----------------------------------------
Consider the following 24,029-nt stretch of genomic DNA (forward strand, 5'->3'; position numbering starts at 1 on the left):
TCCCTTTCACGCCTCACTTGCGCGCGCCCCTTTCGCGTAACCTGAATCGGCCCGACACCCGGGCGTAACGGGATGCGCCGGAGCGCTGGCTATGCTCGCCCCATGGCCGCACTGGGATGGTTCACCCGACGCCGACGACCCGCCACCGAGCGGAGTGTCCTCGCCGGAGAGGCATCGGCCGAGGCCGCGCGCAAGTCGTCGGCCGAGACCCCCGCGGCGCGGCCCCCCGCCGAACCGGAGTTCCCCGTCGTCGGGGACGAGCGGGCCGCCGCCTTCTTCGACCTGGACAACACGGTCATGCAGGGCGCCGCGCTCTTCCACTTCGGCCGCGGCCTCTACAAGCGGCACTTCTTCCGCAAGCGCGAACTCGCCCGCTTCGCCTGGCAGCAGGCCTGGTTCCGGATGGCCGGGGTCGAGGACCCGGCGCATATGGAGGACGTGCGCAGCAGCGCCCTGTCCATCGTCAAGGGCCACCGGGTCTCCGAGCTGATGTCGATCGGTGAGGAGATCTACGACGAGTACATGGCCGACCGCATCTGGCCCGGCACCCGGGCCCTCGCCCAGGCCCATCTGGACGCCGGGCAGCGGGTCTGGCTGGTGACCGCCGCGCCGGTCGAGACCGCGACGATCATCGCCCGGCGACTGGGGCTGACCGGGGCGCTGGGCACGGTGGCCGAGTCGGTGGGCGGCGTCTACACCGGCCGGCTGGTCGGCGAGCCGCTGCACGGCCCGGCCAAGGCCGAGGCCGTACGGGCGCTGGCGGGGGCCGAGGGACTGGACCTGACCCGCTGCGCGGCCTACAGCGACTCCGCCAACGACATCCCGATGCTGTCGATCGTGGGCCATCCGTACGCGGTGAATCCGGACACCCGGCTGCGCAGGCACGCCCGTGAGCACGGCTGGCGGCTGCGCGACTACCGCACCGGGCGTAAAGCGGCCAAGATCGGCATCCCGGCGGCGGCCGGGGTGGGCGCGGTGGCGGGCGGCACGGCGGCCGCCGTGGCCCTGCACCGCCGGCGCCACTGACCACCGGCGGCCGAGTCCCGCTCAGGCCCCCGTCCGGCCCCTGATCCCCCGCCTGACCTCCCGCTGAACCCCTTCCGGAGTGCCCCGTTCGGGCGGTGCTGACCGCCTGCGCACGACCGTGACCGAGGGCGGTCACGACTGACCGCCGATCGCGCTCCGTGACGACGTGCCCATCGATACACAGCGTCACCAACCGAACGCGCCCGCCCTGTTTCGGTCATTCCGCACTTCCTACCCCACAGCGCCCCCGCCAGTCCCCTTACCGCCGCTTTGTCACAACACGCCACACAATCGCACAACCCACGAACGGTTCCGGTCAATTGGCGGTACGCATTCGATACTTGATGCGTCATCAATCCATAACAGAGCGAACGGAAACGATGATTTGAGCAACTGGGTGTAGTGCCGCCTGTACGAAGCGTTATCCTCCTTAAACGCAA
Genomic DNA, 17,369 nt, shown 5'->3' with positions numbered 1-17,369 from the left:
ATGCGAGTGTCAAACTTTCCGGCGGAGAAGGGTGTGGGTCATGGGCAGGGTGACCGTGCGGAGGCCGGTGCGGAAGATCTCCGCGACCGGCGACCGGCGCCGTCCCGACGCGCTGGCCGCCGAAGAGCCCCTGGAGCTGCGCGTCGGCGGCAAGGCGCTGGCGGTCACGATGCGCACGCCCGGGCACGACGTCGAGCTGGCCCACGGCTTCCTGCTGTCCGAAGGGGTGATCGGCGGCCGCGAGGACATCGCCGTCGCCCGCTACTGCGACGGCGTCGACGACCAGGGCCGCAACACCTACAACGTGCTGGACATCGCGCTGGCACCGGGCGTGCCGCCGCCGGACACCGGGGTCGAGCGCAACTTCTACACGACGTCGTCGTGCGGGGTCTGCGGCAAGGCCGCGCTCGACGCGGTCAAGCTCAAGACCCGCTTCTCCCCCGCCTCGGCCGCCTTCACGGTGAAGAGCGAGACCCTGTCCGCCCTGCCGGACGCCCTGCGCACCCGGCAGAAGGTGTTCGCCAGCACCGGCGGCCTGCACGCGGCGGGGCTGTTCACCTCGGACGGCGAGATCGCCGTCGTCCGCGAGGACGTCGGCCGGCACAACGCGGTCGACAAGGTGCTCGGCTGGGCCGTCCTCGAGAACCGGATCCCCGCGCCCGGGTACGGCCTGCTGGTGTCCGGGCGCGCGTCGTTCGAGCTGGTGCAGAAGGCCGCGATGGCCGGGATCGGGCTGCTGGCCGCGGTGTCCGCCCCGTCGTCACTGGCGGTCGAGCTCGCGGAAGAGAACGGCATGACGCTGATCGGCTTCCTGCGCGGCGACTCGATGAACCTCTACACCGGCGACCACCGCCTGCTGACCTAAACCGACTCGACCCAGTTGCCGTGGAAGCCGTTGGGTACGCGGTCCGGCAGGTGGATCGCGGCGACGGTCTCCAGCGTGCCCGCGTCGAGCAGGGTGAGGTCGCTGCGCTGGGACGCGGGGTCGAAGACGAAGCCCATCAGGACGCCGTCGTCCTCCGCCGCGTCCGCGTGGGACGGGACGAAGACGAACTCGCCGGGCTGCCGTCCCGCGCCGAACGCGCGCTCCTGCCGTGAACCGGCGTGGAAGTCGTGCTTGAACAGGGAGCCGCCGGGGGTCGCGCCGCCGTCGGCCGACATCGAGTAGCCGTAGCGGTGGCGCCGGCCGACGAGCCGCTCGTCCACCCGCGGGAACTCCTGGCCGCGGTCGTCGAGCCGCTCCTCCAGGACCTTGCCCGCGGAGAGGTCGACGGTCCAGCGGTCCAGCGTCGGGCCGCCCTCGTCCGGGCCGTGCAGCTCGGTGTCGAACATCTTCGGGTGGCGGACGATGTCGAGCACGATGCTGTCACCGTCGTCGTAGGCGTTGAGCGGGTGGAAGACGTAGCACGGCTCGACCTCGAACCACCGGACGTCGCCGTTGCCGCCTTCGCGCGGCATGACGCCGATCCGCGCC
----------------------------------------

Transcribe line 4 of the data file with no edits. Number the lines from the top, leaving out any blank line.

ATGCGAGTGTCAAACTTTCCGGCGGAGAAGGGTGTGGGTCATGGGCAGGGTGACCGTGCGGAGGCCGGTGCGGAAGATCTCCGCGACCGGCGACCGGCGCCGTCCCGACGCGCTGGCCGCCGAAGAGCCCCTGGAGCTGCGCGTCGGCGGCAAGGCGCTGGCGGTCACGATGCGCACGCCCGGGCACGACGTCGAGCTGGCCCACGGCTTCCTGCTGTCCGAAGGGGTGATCGGCGGCCGCGAGGACATCGCCGTCGCCCGCTACTGCGACGGCGTCGACGACCAGGGCCGCAACACCTACAACGTGCTGGACATCGCGCTGGCACCGGGCGTGCCGCCGCCGGACACCGGGGTCGAGCGCAACTTCTACACGACGTCGTCGTGCGGGGTCTGCGGCAAGGCCGCGCTCGACGCGGTCAAGCTCAAGACCCGCTTCTCCCCCGCCTCGGCCGCCTTCACGGTGAAGAGCGAGACCCTGTCCGCCCTGCCGGACGCCCTGCGCACCCGGCAGAAGGTGTTCGCCAGCACCGGCGGCCTGCACGCGGCGGGGCTGTTCACCTCGGACGGCGAGATCGCCGTCGTCCGCGAGGACGTCGGCCGGCACAACGCGGTCGACAAGGTGCTCGGCTGGGCCGTCCTCGAGAACCGGATCCCCGCGCCCGGGTACGGCCTGCTGGTGTCCGGGCGCGCGTCGTTCGAGCTGGTGCAGAAGGCCGCGATGGCCGGGATCGGGCTGCTGGCCGCGGTGTCCGCCCCGTCGTCACTGGCGGTCGAGCTCGCGGAAGAGAACGGCATGACGCTGATCGGCTTCCTGCGCGGCGACTCGATGAACCTCTACACCGGCGACCACCGCCTGCTGACCTAAACCGACTCGACCCAGTTGCCGTGGAAGCCGTTGGGTACGCGGTCCGGCAGGTGGATCGCGGCGACGGTCTCCAGCGTGCCCGCGTCGAGCAGGGTGAGGTCGCTGCGCTGGGACGCGGGGTCGAAGACGAAGCCCATCAGGACGCCGTCGTCCTCCGCCGCGTCCGCGTGGGACGGGACGAAGACGAACTCGCCGGGCTGCCGTCCCGCGCCGAACGCGCGCTCCTGCCGTGAACCGGCGTGGAAGTCGTGCTTGAACAGGGAGCCGCCGGGGGTCGCGCCGCCGTCGGCCGACATCGAGTAGCCGTAGCGGTGGCGCCGGCCGACGAGCCGCTCGTCCACCCGCGGGAACTCCTGGCCGCGGTCGTCGAGCCGCTCCTCCAGGACCTTGCCCGCGGAGAGGTCGACGGTCCAGCGGTCCAGCGTCGGGCCGCCCTCGTCCGGGCCGTGCAGCTCGGTGTCGAACATCTTCGGGTGGCGGACGATGTCGAGCACGATGCTGTCACCGTCGTCGTAGGCGTTGAGCGGGTGGAAGACGTAGCACGGCTCGACCTCGAACCACCGGACGTCGCCGTTGCCGCCTTCGCGCGGCATGACGCCGATCCGCGCC